Some handy dialog box tricks

8 05 2011

Introduction

These are some tricks I’ve discovered along the way when I’ve been using dialog boxes both in non-dialog based apps and in dialog-based apps. Some of the might seem naive but yet are pretty handy. I thought I’d share some of these tricks with you.

Starting a modal dialog hidden

You often hear people complain that despite putting a ShowWindow(SW_HIDE) in their OnInitDialog their modal dialog still starts up in a shown state. The problem here is that when CDialog::OnInitDialog() finishes it will call ShowWindow(SW_SHOW). Thus your dialog box is again made visisble. But then as, is to be expected, people have worked around this. Here is what you need to do.

Add a BOOL member to your dialog class and call it something, say visible.

Now in your dialog constructor set visible to false.

visible = false;

Now you need to override WM_WINDOWPOSCHANGING. You might have to change your message filtering options to have this message show up in the Class Wizard.

void CTest_deleteDlg::OnWindowPosChanging(WINDOWPOS FAR* lpwndpos)
{
    if(!visible)
        lpwndpos->flags &= ~SWP_SHOWWINDOW;

    CDialog::OnWindowPosChanging(lpwndpos);
}

That’s it. Now your modal dialog actually starts up in a hidden state. And when you want to make it visible this is what you need to do.

visible = true;
ShowWindow(SW_SHOW);

Full screen dialogs

Sometimes you might feel the need to make a full screen dialog – means a dialog that fills up the entire monitor. Well it’s rather easy to achieve this. You need to remove the caption and the border which we do by removing theWS_CAPTION and the WS_BORDER styles. Then we call SetWindowPos with HWND_TOPMOST and resize the dialog to fill up the entire screen. Just put the following code into your OnInitDialog function.

BOOL CFullScrDlgDlg::OnInitDialog()
{
    CDialog::OnInitDialog();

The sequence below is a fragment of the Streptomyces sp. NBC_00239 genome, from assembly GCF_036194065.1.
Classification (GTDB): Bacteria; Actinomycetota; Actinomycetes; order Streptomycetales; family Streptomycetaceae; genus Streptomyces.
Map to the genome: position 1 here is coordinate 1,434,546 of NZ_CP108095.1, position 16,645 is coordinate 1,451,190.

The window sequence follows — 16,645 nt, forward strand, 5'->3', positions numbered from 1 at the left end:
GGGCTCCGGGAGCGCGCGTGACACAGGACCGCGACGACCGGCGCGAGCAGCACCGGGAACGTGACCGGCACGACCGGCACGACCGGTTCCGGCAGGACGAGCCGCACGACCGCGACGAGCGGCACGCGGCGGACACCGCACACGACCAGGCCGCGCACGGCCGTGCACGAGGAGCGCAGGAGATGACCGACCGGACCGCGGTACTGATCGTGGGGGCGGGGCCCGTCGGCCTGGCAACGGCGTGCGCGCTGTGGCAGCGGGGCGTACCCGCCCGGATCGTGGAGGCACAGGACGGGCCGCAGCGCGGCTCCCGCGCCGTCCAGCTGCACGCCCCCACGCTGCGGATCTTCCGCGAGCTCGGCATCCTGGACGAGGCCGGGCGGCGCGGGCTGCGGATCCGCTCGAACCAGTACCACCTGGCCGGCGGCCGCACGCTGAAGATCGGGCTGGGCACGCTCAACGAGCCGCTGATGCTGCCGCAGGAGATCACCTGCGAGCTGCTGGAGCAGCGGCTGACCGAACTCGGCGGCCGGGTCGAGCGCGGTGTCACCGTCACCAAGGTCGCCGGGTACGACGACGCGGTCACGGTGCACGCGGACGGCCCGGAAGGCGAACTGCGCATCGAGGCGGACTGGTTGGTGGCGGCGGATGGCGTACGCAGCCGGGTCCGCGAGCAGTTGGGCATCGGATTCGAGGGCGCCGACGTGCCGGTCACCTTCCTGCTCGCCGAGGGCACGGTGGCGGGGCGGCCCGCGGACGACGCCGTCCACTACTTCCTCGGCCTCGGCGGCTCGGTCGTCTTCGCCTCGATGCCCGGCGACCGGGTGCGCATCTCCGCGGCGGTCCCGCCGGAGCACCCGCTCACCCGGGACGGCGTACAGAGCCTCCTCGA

//...

    int cx, cy;
    HDC dc = ::GetDC(NULL);
    cx = GetDeviceCaps(dc,HORZRES) +
        GetSystemMetrics(SM_CXBORDER);
    cy = GetDeviceCaps(dc,VERTRES) +
        GetSystemMetrics(SM_CYBORDER);
    ::ReleaseDC(0,dc); 

    // Remove caption and border
    SetWindowLong(m_hWnd, GWL_STYLE,
        GetWindowLong(m_hWnd, GWL_STYLE) &
    (~(WS_CAPTION | WS_BORDER))); 

    // Put window on top and expand it to fill screen
    ::SetWindowPos(m_hWnd, HWND_TOPMOST,
        -(GetSystemMetrics(SM_CXBORDER)+1),
        -(GetSystemMetrics(SM_CYBORDER)+1),
        cx+1,cy+1, SWP_NOZORDER); 

    //...

    return TRUE;
}

How to steal focus on 2K/XP

I bet that sometimes you long for the old days when a simple SetForegroundWindow brought your dialog into focus. Sigh! Now with 2K/XP things have sorta changed so that if you try a simple SetForegroundWindow you end up flashing the taskbar icon a few times (I never counted but something tells me it flashes thrice). Not exactly what you wanted to do, eh? Luckily there are ways to bring your dialog into the foreground.

The trick is to use AttachThreadInput to attach the thread that owns the current foreground window to our thread, then call SetForegroundWindow and then detach the attached thread, again using AttachThreadInput. Cool, huh?

//Attach foreground window thread
//to our thread
AttachThreadInput(
    GetWindowThreadProcessId(
        ::GetForegroundWindow(),NULL),
    GetCurrentThreadId(),TRUE);

//Do our stuff here ;-)
SetForegroundWindow();
SetFocus(); //Just playing safe

//Detach the attached thread